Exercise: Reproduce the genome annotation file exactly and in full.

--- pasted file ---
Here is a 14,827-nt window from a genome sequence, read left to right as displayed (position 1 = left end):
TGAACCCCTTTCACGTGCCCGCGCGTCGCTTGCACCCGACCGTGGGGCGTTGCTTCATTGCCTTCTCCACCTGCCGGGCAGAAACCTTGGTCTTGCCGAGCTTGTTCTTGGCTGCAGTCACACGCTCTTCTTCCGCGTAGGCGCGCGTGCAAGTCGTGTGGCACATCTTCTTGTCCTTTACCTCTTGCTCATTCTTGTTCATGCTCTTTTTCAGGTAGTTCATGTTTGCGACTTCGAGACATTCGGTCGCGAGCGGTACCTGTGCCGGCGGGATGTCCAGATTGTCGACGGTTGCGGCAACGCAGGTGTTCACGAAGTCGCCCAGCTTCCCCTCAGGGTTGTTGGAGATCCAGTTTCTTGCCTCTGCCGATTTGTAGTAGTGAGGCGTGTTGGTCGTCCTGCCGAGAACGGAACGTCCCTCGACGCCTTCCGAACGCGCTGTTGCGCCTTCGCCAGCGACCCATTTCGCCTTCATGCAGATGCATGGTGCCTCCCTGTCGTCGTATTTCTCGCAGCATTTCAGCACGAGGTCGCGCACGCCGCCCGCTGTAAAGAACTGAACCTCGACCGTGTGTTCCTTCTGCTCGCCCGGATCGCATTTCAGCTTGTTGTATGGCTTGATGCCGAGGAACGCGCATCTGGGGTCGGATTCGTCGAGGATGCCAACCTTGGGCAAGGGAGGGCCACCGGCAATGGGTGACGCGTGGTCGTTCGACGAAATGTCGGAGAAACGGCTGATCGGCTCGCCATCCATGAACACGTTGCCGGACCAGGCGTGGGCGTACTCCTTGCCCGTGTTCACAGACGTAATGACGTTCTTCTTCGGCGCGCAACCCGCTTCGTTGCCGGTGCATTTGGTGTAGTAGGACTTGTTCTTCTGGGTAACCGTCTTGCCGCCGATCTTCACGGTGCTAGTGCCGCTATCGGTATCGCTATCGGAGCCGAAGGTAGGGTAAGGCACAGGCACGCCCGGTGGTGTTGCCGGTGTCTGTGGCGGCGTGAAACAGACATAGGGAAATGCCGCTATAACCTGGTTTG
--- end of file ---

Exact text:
Here is a 14,827-nt window from a genome sequence, read left to right as displayed (position 1 = left end):
TGAACCCCTTTCACGTGCCCGCGCGTCGCTTGCACCCGACCGTGGGGCGTTGCTTCATTGCCTTCTCCACCTGCCGGGCAGAAACCTTGGTCTTGCCGAGCTTGTTCTTGGCTGCAGTCACACGCTCTTCTTCCGCGTAGGCGCGCGTGCAAGTCGTGTGGCACATCTTCTTGTCCTTTACCTCTTGCTCATTCTTGTTCATGCTCTTTTTCAGGTAGTTCATGTTTGCGACTTCGAGACATTCGGTCGCGAGCGGTACCTGTGCCGGCGGGATGTCCAGATTGTCGACGGTTGCGGCAACGCAGGTGTTCACGAAGTCGCCCAGCTTCCCCTCAGGGTTGTTGGAGATCCAGTTTCTTGCCTCTGCCGATTTGTAGTAGTGAGGCGTGTTGGTCGTCCTGCCGAGAACGGAACGTCCCTCGACGCCTTCCGAACGCGCTGTTGCGCCTTCGCCAGCGACCCATTTCGCCTTCATGCAGATGCATGGTGCCTCCCTGTCGTCGTATTTCTCGCAGCATTTCAGCACGAGGTCGCGCACGCCGCCCGCTGTAAAGAACTGAACCTCGACCGTGTGTTCCTTCTGCTCGCCCGGATCGCATTTCAGCTTGTTGTATGGCTTGATGCCGAGGAACGCGCATCTGGGGTCGGATTCGTCGAGGATGCCAACCTTGGGCAAGGGAGGGCCACCGGCAATGGGTGACGCGTGGTCGTTCGACGAAATGTCGGAGAAACGGCTGATCGGCTCGCCATCCATGAACACGTTGCCGGACCAGGCGTGGGCGTACTCCTTGCCCGTGTTCACAGACGTAATGACGTTCTTCTTCGGCGCGCAACCCGCTTCGTTGCCGGTGCATTTGGTGTAGTAGGACTTGTTCTTCTGGGTAACCGTCTTGCCGCCGATCTTCACGGTGCTAGTGCCGCTATCGGTATCGCTATCGGAGCCGAAGGTAGGGTAAGGCACAGGCACGCCCGGTGGTGTTGCCGGTGTCTGTGGCGGCGTGAAACAGACATAGGGAAATGCCGCTATAACCTGGTTTG